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Hansom

Object Name: Hansom cab
Date: ca. 1895-1902
Related People:
Medium: Wood, iron and other metals, glass, mirror glass, leather, textiles, and paint
Dimensions: Overall: 8 ft. × 6 ft. 5 in. × 13 ft. 5 in. (243.8 cm × 195.6 cm × 4 m 8.9 cm)
Place made: North America, United States
Description: Body painted black, running gear yellow with black striping; trim, black morocco; wheels with wooden hubs, two-piece rims, rubber tires, Collinge's axles; two side and one cross spring. Accessories: square kerosene lamps, set of harness.
Credit Line: Gift of John Campbell
Object Number: 1945.146
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Marks: Hub stamped "Burr & Co. Broadway 254th St. New York"; Harness stamped "M & M" [Martin & Martin, N.Y.C.]. Manufacturer's serial number, probably "23068," stamped under seat.
Inscribed: None

Gallery Label:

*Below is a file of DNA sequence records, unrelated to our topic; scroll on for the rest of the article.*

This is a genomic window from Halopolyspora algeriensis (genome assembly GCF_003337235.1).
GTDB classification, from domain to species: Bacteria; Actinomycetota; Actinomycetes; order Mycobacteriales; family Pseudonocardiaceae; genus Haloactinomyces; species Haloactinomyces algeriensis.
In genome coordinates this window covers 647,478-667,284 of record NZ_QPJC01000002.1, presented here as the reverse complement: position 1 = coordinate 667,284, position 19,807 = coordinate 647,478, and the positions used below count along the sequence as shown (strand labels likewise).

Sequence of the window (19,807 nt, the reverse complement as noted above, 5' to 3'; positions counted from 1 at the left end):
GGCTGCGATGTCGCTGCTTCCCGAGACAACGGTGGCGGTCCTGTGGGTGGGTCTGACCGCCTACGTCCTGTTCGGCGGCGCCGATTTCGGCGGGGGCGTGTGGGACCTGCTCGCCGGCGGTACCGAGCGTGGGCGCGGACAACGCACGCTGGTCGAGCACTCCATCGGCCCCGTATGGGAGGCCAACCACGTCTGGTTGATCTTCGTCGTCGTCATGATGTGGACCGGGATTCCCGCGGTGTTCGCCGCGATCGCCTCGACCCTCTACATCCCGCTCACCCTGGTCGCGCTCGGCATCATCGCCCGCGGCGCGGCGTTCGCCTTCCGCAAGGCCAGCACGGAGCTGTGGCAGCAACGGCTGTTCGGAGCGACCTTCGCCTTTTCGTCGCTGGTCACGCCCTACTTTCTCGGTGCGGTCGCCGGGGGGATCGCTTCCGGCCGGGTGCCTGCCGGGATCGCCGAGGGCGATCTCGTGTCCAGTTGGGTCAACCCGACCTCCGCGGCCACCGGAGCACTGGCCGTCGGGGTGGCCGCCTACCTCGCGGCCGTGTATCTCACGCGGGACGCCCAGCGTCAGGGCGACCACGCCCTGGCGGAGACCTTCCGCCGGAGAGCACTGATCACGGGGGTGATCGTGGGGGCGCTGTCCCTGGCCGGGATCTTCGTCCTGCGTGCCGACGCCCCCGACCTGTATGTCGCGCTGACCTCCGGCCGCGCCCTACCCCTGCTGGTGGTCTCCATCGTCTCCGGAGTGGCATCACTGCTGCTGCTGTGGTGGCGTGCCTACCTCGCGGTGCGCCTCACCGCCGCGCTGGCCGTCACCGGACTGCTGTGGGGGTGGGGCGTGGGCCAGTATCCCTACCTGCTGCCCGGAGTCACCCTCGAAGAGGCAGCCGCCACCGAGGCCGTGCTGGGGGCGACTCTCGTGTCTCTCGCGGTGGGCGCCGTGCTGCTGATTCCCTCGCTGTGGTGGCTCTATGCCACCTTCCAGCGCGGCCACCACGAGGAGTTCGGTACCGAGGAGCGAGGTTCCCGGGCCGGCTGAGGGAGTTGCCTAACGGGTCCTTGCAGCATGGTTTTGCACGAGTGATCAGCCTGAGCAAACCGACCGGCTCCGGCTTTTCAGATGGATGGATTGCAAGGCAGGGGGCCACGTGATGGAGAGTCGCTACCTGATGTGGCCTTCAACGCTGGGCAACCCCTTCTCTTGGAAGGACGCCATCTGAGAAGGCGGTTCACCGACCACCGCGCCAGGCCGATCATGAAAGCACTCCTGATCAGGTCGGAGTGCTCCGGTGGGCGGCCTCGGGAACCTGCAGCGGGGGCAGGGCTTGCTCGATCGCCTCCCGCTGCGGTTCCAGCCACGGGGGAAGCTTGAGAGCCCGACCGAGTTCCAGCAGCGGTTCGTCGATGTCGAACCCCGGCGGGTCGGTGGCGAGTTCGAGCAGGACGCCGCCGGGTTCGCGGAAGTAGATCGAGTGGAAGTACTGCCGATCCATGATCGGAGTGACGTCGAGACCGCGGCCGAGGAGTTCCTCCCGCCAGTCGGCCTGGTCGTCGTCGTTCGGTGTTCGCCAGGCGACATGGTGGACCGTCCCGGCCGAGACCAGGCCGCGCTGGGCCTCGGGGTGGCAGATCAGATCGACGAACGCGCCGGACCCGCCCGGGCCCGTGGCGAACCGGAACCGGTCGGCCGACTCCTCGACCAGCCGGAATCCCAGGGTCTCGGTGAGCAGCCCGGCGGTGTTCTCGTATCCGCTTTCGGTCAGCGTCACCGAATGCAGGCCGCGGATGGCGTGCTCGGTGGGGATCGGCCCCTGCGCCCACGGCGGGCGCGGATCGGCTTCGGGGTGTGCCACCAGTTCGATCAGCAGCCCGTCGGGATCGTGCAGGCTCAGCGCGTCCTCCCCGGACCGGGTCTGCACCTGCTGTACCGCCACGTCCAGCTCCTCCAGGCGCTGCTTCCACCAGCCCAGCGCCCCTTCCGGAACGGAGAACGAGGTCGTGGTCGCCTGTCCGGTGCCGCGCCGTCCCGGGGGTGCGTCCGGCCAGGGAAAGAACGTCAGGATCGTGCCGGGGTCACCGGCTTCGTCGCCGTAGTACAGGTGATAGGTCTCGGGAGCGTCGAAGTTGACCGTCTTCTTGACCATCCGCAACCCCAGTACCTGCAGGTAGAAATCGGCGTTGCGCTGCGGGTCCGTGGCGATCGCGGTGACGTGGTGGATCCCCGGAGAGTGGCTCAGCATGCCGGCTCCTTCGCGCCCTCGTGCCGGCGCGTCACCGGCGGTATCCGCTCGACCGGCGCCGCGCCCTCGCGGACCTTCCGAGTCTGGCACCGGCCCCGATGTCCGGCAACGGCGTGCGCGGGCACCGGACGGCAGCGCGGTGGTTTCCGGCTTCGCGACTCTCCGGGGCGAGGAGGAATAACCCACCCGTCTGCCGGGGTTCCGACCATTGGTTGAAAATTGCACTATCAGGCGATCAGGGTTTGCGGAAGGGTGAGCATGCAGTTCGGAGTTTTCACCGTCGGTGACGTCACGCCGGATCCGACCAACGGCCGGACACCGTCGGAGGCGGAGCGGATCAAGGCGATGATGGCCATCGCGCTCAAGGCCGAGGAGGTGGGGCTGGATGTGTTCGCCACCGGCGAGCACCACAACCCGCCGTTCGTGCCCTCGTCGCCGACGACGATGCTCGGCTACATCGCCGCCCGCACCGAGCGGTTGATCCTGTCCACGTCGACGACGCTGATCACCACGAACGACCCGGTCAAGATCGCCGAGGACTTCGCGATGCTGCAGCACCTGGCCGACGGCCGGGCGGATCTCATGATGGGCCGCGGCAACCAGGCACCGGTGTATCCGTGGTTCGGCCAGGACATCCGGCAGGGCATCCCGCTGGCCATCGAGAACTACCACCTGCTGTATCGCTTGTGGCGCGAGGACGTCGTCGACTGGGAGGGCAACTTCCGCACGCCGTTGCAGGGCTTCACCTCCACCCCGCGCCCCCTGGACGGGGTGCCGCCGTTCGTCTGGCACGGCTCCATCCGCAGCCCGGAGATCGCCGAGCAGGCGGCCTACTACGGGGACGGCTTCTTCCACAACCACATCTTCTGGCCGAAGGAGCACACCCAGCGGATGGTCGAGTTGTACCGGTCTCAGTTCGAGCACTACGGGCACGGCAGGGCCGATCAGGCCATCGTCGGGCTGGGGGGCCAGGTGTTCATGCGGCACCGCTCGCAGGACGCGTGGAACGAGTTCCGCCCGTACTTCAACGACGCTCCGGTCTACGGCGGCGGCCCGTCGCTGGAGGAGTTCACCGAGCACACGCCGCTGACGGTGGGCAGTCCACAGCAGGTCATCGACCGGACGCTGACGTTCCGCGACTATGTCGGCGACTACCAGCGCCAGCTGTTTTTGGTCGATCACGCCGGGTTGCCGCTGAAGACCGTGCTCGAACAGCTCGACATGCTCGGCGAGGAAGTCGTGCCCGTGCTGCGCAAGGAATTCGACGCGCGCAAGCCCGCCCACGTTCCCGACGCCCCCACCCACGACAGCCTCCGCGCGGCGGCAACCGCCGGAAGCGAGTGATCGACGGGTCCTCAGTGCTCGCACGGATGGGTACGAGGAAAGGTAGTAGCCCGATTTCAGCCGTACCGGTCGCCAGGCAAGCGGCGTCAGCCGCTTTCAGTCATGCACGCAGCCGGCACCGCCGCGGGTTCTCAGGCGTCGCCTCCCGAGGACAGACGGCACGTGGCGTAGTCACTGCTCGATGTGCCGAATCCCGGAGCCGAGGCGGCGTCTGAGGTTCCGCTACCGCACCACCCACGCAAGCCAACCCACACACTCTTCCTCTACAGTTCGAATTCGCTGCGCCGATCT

The hansom cab was patented in 1834 by Joseph Hansom, an architect in York, England. They were used in New York from 1890 to 1910 as a public or private conveyances. Pulled by a single horse, the cabs held a single passenger protected by a high hood, which separated the driver. The Society’s Hansom, was used on the Cochrane Estate, Strawberry Hill, Stamford, Conn., from 1895 to 1902.

Hansoms did not become popular until the form was redesigned in 1873 by a coach-builder named Forder. It was particularly desirable for town use because of its high driver’s seat, which provided a good view of the traffic. Being short and on two wheels, it was highly maneuverable. Used in New York from 1890 to 1910, with the Brougham, Hansoms performed the services of today's taxicabs. Driver usually wore a black felt top hat and light-colored box coat.

Exhibitions:

Carriage Gallery, New-York Historical Society, 1945–1977.